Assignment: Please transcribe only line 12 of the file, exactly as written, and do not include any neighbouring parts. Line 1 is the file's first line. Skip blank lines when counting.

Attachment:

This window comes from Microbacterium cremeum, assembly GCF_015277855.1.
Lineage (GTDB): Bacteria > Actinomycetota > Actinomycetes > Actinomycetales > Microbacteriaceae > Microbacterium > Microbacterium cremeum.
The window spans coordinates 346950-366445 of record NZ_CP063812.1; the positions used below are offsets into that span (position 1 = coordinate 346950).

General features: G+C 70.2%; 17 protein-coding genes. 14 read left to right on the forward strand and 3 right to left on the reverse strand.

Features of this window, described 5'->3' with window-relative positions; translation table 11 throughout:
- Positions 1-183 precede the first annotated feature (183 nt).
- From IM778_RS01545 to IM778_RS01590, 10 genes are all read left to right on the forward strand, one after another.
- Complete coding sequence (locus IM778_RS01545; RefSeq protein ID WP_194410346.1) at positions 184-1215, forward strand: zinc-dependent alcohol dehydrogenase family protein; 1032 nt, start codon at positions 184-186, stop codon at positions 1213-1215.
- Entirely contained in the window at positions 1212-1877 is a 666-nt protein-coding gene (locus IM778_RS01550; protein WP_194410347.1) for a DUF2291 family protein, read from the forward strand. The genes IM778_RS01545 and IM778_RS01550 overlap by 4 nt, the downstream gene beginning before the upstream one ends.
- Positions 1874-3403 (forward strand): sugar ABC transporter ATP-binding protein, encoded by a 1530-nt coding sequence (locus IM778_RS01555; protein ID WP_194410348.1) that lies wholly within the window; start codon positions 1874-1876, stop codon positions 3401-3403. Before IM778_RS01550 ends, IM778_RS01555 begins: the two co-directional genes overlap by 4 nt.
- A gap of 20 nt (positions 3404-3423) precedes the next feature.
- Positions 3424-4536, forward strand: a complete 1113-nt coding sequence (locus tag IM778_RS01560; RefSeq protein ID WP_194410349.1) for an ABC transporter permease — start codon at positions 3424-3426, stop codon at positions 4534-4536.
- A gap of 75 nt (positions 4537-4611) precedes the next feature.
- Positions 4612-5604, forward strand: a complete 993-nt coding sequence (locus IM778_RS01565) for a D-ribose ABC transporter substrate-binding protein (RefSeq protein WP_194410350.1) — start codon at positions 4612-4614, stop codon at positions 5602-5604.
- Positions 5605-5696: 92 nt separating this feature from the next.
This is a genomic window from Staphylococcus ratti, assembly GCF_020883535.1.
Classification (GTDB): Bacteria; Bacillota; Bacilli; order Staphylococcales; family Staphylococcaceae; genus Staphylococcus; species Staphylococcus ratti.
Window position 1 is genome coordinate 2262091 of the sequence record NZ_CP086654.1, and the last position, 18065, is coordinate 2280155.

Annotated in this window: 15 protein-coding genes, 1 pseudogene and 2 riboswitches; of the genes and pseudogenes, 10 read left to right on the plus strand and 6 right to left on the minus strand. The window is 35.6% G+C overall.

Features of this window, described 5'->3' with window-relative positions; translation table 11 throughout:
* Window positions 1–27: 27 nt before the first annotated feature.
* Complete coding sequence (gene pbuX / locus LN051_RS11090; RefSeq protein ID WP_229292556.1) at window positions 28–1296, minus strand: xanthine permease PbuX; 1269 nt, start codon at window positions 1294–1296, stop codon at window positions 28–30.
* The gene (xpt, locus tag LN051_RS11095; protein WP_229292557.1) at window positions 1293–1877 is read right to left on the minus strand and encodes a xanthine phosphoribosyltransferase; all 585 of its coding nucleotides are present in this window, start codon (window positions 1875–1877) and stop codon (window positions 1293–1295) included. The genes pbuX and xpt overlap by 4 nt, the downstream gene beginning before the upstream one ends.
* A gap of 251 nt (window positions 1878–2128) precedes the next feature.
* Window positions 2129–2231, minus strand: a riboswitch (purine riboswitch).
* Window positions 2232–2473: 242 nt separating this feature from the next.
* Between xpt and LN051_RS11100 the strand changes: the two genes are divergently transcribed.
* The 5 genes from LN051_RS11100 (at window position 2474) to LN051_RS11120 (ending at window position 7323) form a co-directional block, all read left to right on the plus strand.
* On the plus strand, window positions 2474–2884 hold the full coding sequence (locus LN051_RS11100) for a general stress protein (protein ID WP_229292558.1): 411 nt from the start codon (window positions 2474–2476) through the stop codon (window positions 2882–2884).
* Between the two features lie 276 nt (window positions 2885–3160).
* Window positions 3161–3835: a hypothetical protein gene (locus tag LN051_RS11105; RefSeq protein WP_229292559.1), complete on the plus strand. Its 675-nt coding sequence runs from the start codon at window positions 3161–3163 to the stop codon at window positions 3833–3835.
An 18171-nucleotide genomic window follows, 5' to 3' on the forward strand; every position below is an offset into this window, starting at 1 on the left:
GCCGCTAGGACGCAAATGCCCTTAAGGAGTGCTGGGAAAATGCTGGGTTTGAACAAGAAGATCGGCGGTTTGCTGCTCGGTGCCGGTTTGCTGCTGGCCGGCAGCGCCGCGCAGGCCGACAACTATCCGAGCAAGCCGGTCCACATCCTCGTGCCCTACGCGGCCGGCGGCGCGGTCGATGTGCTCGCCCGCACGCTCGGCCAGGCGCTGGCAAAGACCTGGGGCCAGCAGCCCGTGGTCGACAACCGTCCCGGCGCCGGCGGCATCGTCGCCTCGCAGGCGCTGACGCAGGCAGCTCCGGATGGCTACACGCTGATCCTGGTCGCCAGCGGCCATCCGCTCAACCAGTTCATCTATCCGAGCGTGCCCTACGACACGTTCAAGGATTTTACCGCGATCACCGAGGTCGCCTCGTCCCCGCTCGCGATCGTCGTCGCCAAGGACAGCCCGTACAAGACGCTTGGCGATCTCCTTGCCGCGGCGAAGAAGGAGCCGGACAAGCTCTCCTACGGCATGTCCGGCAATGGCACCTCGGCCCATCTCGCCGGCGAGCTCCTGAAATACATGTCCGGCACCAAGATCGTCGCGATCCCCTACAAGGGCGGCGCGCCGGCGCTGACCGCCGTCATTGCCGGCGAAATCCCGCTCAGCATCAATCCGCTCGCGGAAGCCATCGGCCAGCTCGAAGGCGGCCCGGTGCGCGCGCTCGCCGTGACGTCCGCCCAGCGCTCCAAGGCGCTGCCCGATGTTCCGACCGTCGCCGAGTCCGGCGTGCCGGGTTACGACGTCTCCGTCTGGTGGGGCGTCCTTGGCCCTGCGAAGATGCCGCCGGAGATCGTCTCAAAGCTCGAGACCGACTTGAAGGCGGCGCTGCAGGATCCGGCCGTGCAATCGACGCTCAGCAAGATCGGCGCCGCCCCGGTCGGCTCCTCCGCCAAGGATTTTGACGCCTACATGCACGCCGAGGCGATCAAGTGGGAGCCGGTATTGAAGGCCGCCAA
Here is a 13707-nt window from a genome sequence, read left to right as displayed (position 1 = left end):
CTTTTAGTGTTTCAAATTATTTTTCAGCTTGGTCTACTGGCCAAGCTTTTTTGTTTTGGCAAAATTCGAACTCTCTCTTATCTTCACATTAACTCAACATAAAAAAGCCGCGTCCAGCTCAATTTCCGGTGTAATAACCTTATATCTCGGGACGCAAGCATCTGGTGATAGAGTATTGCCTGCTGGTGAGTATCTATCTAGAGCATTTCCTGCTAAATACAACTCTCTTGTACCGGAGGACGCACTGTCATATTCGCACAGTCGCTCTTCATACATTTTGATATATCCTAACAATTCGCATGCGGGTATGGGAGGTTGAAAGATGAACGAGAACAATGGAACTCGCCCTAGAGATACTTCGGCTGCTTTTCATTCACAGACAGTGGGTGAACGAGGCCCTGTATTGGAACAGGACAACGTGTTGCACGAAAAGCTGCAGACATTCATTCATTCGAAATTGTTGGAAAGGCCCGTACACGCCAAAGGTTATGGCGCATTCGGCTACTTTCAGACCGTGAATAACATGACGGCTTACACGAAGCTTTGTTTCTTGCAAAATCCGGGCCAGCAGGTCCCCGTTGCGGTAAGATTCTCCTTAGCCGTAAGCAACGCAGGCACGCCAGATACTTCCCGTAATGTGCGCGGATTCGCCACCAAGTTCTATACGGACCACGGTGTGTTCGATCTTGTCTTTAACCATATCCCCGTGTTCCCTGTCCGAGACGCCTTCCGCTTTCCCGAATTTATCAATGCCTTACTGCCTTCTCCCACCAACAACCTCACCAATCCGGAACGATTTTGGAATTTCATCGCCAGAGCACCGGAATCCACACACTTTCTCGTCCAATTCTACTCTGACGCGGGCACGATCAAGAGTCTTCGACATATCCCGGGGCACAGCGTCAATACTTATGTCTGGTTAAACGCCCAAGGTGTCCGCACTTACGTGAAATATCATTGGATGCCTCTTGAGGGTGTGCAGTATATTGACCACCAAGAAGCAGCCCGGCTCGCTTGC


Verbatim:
- Positions 3424-4536, forward strand: a complete 1113-nt coding sequence (locus tag IM778_RS01560; RefSeq protein ID WP_194410349.1) for an ABC transporter permease — start codon at positions 3424-3426, stop codon at positions 4534-4536.